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Salted cauliflower, peas, or green beans in brine without fermenting

Salted cauliflower retains the flavor, texture, and nutrition of the fresh vegetable. Of course, it becomes very salty. However, many people familiar with salted vegetables consider them to be superior to either canned or frozen vegetables. Salted Cauliflower (food preservation technique) Makes 2-3 cups Ingredients: 3 to 4 cups (1 pound) cauliflower florets (about 1 medium head) 1/3 cup (3.2… …click to read more…

Methods for dried fruits, dried vegetables, and dried tomatoes

Drying is one of the simplest and least expensive forms of food preservation, requiring only warm temperatures combined with good air circulation. Drying removes the water that bacteria, yeasts, and molds need to grow. If adequately dried and properly stored, dehydrated foods are shelf stable (safe for storage at room temperature). You have a choice of several different methods to… …click to read more…

Lightly fermented Latin-style pickled Cole slaw

This zesty cole slaw is a Latin style cabbage salad found all through Latin America. There are many delicious variations ranging from tangy to spicy and mild to hot. They go by names such as curtido (El Salvadoran) and pikliz (Haitian). Latin-style Cole Slaw Recipe Makes about 4 cups Ingredients 4 cups thinly sliced cabbage (about ½ medium head) 1… …click to read more…

10 refreshing, easy pickling recipes for spring and early summer

Many of these easy pickling recipes make refreshing accompaniments for grilled and barbecued foods, or add a crunchy bite to burgers and sandwiches. They feature common (and a few unusual) vegetables and fruits found in spring and early summer home gardens and farmers’ markets. The techniques and flavors represent pickling ideas from around the globe. The word “pickles” to most… …click to read more…

7 food preservation methods for zucchini (courgette)

Zucchini is a prolific vegetable that grows quickly to immense size. Fortunately, many food preservation methods adapt readily to zucchini. Jokes frequently mention log-sized zucchini found in gardens after returning from vacation, or left furtively on neighbors’ doorsteps during the night. However, you can make a variety of tasty items for your winter pantry that won’t send your family or… …click to read more…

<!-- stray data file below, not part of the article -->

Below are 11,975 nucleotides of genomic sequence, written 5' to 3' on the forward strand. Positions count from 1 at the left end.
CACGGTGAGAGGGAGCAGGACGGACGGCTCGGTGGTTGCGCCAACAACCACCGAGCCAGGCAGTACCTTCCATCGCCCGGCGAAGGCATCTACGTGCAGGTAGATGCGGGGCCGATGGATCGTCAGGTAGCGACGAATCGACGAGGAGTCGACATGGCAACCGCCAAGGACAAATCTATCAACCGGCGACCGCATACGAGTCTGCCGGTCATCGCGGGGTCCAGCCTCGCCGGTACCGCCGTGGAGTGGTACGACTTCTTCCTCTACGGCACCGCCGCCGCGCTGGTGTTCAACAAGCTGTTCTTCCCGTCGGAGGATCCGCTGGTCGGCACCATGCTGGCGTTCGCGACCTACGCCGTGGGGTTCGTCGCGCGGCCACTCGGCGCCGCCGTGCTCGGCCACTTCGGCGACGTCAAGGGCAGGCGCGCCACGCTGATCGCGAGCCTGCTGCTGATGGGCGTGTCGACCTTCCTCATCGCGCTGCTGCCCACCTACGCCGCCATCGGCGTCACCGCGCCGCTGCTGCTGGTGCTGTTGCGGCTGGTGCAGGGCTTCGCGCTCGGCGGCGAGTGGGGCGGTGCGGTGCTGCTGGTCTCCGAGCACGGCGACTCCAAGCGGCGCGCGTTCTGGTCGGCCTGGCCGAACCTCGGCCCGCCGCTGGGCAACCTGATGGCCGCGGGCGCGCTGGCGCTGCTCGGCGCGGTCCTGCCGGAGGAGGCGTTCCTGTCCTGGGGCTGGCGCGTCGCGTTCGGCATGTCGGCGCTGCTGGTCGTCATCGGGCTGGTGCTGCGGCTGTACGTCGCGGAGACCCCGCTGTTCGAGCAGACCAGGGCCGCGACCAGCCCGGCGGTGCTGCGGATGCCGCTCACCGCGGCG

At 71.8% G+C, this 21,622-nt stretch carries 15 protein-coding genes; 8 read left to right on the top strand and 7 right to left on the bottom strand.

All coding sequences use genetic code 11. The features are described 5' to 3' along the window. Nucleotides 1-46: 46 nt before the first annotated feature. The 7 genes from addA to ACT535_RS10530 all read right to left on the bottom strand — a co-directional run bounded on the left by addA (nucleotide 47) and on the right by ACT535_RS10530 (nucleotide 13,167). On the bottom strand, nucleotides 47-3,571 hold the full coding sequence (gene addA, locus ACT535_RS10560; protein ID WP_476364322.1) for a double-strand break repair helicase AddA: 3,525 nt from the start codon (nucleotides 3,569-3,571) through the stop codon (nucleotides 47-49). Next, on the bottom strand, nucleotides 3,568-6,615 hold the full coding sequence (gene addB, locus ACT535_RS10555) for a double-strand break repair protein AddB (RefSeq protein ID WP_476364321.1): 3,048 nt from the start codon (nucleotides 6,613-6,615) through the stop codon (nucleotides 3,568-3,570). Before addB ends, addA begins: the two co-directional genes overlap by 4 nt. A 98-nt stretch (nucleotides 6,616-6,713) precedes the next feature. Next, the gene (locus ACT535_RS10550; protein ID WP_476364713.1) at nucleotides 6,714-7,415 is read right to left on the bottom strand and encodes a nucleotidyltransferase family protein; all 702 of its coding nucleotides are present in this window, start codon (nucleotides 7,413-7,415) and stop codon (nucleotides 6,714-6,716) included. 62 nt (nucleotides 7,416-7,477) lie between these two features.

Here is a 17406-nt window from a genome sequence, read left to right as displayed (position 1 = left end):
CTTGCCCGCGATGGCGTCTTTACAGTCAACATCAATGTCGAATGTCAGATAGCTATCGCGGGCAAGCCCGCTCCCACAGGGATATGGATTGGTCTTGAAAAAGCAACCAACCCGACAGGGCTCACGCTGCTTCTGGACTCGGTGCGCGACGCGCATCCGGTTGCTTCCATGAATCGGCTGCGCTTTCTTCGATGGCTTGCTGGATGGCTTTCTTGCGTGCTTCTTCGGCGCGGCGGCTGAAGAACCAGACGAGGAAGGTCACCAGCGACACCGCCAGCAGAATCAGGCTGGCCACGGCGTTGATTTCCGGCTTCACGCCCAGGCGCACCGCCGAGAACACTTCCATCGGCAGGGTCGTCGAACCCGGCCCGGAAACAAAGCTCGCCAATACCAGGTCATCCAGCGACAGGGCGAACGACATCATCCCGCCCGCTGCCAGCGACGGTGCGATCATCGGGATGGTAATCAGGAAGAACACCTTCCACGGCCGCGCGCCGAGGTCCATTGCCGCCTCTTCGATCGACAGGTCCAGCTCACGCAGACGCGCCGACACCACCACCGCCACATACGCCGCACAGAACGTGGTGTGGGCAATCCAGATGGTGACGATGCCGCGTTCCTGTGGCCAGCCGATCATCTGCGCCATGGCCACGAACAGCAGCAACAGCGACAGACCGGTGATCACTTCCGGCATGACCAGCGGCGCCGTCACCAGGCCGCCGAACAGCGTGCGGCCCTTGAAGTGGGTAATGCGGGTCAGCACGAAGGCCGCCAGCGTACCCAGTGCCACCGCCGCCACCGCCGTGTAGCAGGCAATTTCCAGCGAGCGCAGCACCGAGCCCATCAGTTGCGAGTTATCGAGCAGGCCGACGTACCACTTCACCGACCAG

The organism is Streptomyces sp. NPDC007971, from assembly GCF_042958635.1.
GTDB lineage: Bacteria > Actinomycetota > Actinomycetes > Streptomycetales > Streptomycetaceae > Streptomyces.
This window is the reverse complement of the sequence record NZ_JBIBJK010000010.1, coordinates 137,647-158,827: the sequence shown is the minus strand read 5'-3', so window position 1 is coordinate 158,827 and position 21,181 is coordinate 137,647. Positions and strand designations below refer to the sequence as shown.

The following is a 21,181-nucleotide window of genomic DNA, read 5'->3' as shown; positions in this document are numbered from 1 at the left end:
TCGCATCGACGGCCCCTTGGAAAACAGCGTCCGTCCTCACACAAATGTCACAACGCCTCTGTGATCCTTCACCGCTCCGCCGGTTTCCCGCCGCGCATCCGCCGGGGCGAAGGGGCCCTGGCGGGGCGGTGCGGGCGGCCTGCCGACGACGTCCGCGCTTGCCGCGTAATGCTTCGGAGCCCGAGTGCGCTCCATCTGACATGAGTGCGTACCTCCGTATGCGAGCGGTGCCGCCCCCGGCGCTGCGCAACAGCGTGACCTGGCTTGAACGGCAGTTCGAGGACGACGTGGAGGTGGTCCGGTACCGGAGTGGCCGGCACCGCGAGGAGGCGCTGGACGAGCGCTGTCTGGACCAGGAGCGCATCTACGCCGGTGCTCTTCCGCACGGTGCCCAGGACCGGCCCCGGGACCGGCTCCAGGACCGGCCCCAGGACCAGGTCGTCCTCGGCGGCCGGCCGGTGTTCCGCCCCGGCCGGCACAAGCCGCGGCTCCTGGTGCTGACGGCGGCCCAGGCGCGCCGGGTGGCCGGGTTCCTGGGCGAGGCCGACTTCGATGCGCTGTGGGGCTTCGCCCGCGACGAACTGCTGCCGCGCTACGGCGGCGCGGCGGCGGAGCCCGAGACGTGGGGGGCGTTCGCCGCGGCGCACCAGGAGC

Best food preservation methods for green peas, snow peas and snap peas

Sugars in fresh peas begin converting to starch as soon as they are picked. So be sure to preserve them as soon as they are harvested or purchased. Preserve shelled green peas by freezing, salting (brining), drying, or canning. Preserve pea pods (snow peas and sugar snap peas) by freezing or salting. Try some dried, too, and see if you… …click to read more…

How to preserve fresh asparagus for your favorite asparagus recipes

If you love asparagus, then you may want to preserve asparagus during the growing season to enjoy throughout the year. You can preserve asparagus by canning, pickling, freezing, drying, or salting It’s usually best to preserve only enough product to last until the following year, when the vegetable is in season again, or no longer than twelve months. So think… …click to read more…

Easy pickling method for radishes preserved with whey

In spring and early summer, I like to trim all but 2 to 3 stems from small whole radishes and pickle them for a refreshing and crunchy bite to accompany everything from sandwiches to grilled foods. These easy-to-make radish pickles are fermented with whey rather than salt, or pickled in vinegar. Lightly fermented vegetables have a refreshing effervescent quality, while fully fermented… …click to read more…

Dried green beans recipe simmered with bacon

You have a choice of several different methods to dry food. Conventional ovens and electric dehydrators are used indoors in controlled conditions. Shade drying places food out of direct sunlight, in a location with very warm air or very good circulation, or both. Suitable locations may be outdoors—such as an open shed or covered or screened porch—or indoors in a… …click to read more…

All about making refrigerator pickles or fresh vegetable pickles

Refrigerator or fresh pickles are one of the easiest food preservation methods that anyone can do. You can make these pickles simply by washing, trimming, and soaking fresh vegetables in acid. The most common acids used to pickle foods are acetic (vinegar), citric (lemon juice), and lactic (whey). Because these pickles have unknown acidity and are not heat processed (such… …click to read more…

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